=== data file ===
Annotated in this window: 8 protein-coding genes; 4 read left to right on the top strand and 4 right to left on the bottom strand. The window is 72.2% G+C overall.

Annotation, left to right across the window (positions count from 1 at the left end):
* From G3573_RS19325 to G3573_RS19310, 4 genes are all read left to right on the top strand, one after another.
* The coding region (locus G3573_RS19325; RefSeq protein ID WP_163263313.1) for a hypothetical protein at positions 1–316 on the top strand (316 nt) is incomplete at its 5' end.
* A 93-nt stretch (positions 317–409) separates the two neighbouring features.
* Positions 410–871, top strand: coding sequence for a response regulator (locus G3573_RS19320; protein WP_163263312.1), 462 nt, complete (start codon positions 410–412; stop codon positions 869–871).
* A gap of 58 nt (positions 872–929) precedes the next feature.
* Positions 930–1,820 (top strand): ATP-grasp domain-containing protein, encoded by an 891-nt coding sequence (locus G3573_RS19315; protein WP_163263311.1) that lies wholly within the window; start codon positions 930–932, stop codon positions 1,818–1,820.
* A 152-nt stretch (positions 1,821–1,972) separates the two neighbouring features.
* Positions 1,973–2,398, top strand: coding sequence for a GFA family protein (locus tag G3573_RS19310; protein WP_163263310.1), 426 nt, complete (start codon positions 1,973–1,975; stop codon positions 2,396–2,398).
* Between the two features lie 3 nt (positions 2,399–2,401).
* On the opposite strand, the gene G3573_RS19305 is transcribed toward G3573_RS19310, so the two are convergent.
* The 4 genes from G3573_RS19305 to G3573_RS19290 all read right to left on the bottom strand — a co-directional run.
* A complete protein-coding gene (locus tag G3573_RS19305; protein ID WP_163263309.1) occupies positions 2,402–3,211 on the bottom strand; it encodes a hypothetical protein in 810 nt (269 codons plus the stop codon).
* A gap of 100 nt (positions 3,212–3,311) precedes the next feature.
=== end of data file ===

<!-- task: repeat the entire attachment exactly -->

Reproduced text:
Annotated in this window: 8 protein-coding genes; 4 read left to right on the top strand and 4 right to left on the bottom strand. The window is 72.2% G+C overall.

Annotation, left to right across the window (positions count from 1 at the left end):
* From G3573_RS19325 to G3573_RS19310, 4 genes are all read left to right on the top strand, one after another.
* The coding region (locus G3573_RS19325; RefSeq protein ID WP_163263313.1) for a hypothetical protein at positions 1–316 on the top strand (316 nt) is incomplete at its 5' end.
* A 93-nt stretch (positions 317–409) separates the two neighbouring features.
* Positions 410–871, top strand: coding sequence for a response regulator (locus G3573_RS19320; protein WP_163263312.1), 462 nt, complete (start codon positions 410–412; stop codon positions 869–871).
* A gap of 58 nt (positions 872–929) precedes the next feature.
* Positions 930–1,820 (top strand): ATP-grasp domain-containing protein, encoded by an 891-nt coding sequence (locus G3573_RS19315; protein WP_163263311.1) that lies wholly within the window; start codon positions 930–932, stop codon positions 1,818–1,820.
* A 152-nt stretch (positions 1,821–1,972) separates the two neighbouring features.
* Positions 1,973–2,398, top strand: coding sequence for a GFA family protein (locus tag G3573_RS19310; protein WP_163263310.1), 426 nt, complete (start codon positions 1,973–1,975; stop codon positions 2,396–2,398).
* Between the two features lie 3 nt (positions 2,399–2,401).
* On the opposite strand, the gene G3573_RS19305 is transcribed toward G3573_RS19310, so the two are convergent.
* The 4 genes from G3573_RS19305 to G3573_RS19290 all read right to left on the bottom strand — a co-directional run.
* A complete protein-coding gene (locus tag G3573_RS19305; protein ID WP_163263309.1) occupies positions 2,402–3,211 on the bottom strand; it encodes a hypothetical protein in 810 nt (269 codons plus the stop codon).
* A gap of 100 nt (positions 3,212–3,311) precedes the next feature.